Three-point specialist ignites Fever fans

July 28, 2009 | By Ericka Sanders

Frank McGrath / PS&E Photo
“Tully Bevilaqua from downtown!”

That is Becky Hardy’s cue to jump from her seat, which is about four rows from the court, run up the stairs and high five every Indiana Fever fan on the way up and on the way down. Before sitting and before she’s out of breath, Hardy slaps hands with an usher and air high fives fans across the court.

Does she ever get tired?

“Yes,” she said. “Especially the game when they hit back to back to back 3s.”

Winded or not, Hardy said her three-point high five ritual is fun and she enjoys the cardio.

“It is hard on my knees,” she said with a laugh.

Frank McGrath / PS&E Photo
A season ticket holder since day one (Hardy was present at the ArtsGarden when Indiana named the team), the Production Director for WISH-TV says the ritual started with fellow fans who sat behind her.

“It began in year one or two, and we would always high five after a 3-pointer,” she said. “Then during year three or four they moved about half way up the aisle and I still wanted to high five them, so I would run up and we’d high five. One night (as I was running) someone all the way at top said, ‘up here, up here’ so I ran all the way up top and back down.”

Several years and hundreds of three pointers later, Hardy’s legs have not given up on her, though she did have a mishap in 2003.

“I ran up for a three pointer, came back down and was about three rows from my seat when I must have stepped down wrong and I rolled my ankle,” Hardy recalls. “So I have been injured doing this, but it was worth it.”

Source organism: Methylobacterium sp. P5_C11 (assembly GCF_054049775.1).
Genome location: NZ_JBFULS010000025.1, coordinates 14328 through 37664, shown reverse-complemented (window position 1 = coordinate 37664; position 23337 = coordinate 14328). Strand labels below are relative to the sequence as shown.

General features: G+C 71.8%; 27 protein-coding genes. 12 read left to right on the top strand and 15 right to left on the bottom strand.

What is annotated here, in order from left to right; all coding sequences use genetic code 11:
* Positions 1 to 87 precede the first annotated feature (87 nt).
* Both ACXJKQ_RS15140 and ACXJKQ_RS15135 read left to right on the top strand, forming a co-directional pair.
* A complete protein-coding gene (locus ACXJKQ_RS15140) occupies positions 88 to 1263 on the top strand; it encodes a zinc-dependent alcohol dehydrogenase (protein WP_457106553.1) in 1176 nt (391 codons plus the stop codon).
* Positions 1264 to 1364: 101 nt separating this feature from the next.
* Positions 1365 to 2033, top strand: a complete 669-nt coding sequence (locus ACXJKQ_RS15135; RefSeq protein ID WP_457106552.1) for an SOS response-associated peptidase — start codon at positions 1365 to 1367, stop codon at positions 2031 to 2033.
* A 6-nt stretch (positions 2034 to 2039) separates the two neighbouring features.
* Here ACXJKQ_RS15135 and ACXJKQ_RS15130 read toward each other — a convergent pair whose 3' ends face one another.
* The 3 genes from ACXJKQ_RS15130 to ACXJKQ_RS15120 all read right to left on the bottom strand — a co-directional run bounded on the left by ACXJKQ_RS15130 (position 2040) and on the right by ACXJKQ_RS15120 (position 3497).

Hardy rarely misses a game, and if she does, whichever friend sits in her seat understands the importance of the ritual. They know they are expected to run, she said.

Frank McGrath / PS&E Photo
So why doesn’t she take at least one 3-pointer off?

“The girls are out there working hard, and it’s a little something I can do and pay them back as a fan and work hard for them,” she said. “I think people enjoy it, and that’s why I do it.”

Although Hardy has never played basketball, she’s been a fan of the game for as long as she can remember. And like most Fever fans, she’s also in the business of encouraging those who have not witnessed The Girls of Summer to see at least one game. She even purchases silent auction items, which often include 10 courtside seats and a meet and greet with a Fever player, to entice friends and co-workers to cheer on her favorite team. This year she invited a couple of guys from WISH-TV’s sales department and their kids.

“My hope is that once they see how good the ladies are, they’ll want to come back, bring their kids back and spread the word,” she said. “I think there are a lot of skeptics out there, but if they would ever come see a game, see how hard the ladies work and hustle, they’ll come back. Even John Wooden says this is better basketball.”